That is no longer necessary. In fact, it’s an approach that should be actively discouraged.

With a wealth of new behavioural data on hand, offices can now, for the first time in history, be built and designed entirely on employees’ needs. 

Thanks to new analytics tools that collect anonymised data, facility managers can track working patterns and make data-driven decisions on office design.

Employees can then, with smarter spatial design, maximize their efficiency and speed in how and where they work at the office.


By addressing the root problem with office design, managers can stop investing in useless new tech designed for office space optimisation. 

“Innovations” like booking systems for hotdesking become obsolete when the office is already optimised in terms of its overall flow of people. Employees don’t need to stress or fight over limited workspaces; there’s always a free desk available for everyone.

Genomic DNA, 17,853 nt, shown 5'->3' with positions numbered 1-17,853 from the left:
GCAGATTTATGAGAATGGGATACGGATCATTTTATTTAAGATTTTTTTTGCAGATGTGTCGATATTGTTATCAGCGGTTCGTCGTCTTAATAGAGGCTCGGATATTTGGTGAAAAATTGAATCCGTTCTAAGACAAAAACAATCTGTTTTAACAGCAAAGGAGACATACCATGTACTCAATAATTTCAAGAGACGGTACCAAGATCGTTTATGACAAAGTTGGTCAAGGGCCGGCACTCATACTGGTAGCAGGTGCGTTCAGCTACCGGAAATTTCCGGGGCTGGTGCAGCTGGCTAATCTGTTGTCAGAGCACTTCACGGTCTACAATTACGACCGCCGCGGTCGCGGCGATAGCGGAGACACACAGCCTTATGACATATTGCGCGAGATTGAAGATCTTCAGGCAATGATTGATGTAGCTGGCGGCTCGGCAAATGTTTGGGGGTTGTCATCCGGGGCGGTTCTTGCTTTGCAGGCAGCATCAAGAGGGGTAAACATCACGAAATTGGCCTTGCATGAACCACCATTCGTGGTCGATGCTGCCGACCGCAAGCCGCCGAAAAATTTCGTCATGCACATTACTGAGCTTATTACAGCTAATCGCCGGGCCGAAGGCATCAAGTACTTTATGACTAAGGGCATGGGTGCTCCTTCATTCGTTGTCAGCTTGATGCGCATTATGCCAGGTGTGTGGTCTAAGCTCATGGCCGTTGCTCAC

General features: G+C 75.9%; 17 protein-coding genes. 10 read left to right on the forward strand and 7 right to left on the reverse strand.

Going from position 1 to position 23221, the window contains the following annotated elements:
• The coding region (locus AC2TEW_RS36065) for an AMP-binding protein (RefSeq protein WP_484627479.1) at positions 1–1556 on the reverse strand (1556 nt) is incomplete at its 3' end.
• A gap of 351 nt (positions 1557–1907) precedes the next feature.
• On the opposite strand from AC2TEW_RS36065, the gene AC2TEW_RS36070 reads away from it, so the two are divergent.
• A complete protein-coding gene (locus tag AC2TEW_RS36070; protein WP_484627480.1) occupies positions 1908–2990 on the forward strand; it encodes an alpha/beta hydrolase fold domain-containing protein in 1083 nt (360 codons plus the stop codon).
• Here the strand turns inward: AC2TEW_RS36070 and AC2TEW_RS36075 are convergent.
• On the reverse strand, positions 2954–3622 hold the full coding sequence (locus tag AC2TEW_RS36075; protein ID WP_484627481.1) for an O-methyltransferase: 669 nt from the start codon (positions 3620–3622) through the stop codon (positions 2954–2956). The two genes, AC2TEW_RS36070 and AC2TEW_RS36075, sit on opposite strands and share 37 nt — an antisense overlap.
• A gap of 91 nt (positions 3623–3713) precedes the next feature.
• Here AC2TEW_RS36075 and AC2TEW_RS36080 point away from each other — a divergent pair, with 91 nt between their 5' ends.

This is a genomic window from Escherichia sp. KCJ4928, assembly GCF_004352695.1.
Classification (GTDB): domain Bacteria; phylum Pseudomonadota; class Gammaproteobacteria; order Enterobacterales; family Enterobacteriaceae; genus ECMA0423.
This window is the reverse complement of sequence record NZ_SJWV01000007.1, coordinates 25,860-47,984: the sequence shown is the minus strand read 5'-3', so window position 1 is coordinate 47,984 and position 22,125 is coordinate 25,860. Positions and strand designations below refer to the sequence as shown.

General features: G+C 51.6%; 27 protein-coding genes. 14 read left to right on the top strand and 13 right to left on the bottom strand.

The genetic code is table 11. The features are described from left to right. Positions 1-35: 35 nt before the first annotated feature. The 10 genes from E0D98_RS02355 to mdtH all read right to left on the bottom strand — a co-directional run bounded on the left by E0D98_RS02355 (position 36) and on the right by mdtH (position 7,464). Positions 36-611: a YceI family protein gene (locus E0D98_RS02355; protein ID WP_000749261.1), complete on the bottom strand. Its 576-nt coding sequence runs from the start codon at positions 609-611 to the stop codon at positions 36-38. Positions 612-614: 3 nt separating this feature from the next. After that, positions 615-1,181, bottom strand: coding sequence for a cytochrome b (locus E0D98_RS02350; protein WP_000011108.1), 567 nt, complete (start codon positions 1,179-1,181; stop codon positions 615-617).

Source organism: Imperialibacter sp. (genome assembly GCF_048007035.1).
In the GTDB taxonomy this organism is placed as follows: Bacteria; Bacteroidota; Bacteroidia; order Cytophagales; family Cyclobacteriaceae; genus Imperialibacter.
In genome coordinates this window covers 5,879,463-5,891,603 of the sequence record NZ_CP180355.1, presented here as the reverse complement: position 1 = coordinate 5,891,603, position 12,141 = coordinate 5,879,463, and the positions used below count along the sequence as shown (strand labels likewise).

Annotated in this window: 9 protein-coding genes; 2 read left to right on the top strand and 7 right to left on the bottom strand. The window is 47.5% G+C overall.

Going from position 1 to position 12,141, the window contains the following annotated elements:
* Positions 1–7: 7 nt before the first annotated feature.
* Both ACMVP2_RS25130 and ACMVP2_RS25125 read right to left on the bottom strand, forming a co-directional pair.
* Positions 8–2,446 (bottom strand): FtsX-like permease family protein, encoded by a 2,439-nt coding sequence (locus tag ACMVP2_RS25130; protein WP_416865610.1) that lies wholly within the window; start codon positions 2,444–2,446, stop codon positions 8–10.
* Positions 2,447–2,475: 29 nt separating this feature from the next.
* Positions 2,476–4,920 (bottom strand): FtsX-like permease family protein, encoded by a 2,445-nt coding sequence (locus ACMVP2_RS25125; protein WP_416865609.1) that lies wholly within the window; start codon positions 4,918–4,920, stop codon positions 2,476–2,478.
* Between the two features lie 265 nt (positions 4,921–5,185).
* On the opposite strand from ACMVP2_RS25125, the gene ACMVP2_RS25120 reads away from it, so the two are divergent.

Tech can enhance physical offices, not replace them

Technology shouldn’t replace our physical meeting spaces; it ought to enhance them.

Remote work has brought with it an unprecedented level of adoption in office technology. More than 80% of all meetings now feature at least one remote participant, and that figure will only continue to rise in years to come.

And yet, dissatisfaction with virtual meetings is real. There is now a growing understanding that tech alone will not be enough to effectively bring people together to work. What’s needed just as much are physical spaces for employees to meet in.


The Allen Curve powerfully demonstrates how critical office space is in fostering collaboration. Other studies have shown that live interactions are much more powerful than digital representations in building connectedness between people. 

It follows, then, that technology, too, should be used to enhance — and not replace — the physical spaces where people come together to work.

With new technology, that is more attainable than ever. The immersive quality of in-person meetings, for example, can be strongly enhanced at all offices.